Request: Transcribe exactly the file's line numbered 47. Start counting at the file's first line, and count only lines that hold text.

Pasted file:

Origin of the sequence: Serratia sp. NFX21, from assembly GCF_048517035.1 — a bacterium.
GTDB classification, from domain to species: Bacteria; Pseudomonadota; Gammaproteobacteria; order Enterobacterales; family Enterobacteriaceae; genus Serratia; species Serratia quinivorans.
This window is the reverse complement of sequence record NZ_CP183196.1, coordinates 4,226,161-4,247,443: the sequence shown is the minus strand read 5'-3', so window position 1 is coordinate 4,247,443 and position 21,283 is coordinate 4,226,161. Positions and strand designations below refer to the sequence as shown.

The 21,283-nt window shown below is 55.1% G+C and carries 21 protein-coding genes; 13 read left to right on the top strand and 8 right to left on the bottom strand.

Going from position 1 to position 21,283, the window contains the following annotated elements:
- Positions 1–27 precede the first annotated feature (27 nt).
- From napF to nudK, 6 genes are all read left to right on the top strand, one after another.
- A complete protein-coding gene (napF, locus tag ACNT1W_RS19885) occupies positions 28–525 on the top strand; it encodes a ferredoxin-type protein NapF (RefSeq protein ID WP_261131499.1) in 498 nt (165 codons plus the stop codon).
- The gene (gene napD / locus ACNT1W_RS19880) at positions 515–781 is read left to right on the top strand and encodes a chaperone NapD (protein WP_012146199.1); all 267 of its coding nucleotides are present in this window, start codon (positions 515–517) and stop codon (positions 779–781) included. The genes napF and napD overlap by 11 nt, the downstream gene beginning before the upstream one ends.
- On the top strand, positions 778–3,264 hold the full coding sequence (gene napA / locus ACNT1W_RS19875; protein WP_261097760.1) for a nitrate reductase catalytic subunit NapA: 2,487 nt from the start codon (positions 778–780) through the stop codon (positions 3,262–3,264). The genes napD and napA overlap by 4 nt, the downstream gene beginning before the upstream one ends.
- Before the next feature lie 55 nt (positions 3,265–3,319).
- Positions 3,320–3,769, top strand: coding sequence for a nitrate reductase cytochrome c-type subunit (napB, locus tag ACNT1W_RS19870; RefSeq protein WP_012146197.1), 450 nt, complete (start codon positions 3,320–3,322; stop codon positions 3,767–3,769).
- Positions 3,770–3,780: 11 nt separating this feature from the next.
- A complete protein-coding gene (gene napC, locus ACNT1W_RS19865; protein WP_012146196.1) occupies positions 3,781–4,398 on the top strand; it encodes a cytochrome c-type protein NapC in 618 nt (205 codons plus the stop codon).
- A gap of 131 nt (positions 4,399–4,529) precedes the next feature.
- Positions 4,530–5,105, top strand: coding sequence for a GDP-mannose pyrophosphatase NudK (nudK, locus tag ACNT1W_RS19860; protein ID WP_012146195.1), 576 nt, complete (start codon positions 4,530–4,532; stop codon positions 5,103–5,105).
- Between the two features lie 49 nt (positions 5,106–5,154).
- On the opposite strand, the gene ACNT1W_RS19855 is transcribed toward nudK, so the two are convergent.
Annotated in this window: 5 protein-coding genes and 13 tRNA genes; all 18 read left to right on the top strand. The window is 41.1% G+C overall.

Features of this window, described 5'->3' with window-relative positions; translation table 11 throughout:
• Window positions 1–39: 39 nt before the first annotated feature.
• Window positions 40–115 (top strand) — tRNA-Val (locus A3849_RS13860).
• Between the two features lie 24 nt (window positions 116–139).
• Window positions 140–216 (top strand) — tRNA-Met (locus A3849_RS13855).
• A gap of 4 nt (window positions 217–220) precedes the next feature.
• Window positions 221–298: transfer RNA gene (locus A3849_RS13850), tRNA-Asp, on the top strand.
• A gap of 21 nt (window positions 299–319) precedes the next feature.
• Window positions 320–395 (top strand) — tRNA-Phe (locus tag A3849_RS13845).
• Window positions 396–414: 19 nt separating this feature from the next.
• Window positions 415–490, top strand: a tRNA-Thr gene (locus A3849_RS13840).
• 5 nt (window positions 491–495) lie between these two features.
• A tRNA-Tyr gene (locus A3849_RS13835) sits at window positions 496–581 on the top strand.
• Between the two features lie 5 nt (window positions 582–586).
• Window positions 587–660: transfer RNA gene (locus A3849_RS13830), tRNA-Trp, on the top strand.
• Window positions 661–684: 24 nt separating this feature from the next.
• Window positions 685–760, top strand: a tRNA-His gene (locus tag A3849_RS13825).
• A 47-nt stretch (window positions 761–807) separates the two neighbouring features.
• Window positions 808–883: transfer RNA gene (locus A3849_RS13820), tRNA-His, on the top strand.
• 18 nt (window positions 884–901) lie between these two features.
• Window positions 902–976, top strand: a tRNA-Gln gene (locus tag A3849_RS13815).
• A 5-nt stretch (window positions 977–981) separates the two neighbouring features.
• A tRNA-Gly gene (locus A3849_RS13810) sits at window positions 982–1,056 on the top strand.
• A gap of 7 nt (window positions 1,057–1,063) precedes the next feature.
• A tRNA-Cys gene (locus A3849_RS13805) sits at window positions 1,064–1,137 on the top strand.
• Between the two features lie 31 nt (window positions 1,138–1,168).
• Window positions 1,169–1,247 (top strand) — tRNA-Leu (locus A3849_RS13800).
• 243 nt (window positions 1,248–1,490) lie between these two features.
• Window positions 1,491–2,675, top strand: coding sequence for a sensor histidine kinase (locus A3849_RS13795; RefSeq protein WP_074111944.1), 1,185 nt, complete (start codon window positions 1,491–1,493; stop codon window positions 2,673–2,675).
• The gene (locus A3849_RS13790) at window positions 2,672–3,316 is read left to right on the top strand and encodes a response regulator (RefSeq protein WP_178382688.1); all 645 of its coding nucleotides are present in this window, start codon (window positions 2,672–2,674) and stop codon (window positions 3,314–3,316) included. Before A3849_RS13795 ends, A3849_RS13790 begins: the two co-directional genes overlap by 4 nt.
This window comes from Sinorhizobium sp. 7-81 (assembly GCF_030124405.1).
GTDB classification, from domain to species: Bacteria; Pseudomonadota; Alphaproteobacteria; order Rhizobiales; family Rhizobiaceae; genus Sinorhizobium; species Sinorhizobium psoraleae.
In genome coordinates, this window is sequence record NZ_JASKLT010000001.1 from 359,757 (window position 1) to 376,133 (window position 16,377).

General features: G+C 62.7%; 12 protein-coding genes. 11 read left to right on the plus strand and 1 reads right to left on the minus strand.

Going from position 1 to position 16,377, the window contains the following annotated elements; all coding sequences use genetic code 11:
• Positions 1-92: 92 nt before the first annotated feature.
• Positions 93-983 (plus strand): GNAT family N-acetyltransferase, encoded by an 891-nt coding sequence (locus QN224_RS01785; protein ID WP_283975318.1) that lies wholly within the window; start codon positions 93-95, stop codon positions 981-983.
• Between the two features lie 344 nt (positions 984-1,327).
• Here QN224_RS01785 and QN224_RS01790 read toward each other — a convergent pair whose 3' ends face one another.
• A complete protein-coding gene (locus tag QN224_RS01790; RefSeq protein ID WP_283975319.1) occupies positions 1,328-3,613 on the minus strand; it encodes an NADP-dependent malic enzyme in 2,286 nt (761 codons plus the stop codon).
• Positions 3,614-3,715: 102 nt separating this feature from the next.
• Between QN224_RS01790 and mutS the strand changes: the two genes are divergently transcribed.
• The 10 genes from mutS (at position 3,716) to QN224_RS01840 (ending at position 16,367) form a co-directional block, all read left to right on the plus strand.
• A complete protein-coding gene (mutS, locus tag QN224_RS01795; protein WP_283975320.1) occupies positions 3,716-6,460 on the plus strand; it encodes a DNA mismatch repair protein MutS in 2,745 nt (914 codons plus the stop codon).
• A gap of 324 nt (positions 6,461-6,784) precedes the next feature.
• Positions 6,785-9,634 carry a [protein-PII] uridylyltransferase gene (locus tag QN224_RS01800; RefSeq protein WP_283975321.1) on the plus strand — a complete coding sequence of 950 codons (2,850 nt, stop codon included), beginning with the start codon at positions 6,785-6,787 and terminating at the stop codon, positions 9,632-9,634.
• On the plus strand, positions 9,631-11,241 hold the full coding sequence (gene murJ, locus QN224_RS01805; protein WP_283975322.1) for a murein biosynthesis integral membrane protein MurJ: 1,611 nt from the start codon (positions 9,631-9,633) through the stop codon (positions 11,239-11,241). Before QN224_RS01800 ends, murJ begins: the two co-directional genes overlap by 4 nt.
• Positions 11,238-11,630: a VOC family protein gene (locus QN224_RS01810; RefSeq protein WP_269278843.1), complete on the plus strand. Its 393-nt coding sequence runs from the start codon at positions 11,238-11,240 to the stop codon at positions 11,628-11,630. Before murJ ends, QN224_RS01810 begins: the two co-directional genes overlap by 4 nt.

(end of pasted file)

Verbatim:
• 243 nt (window positions 1,248–1,490) lie between these two features.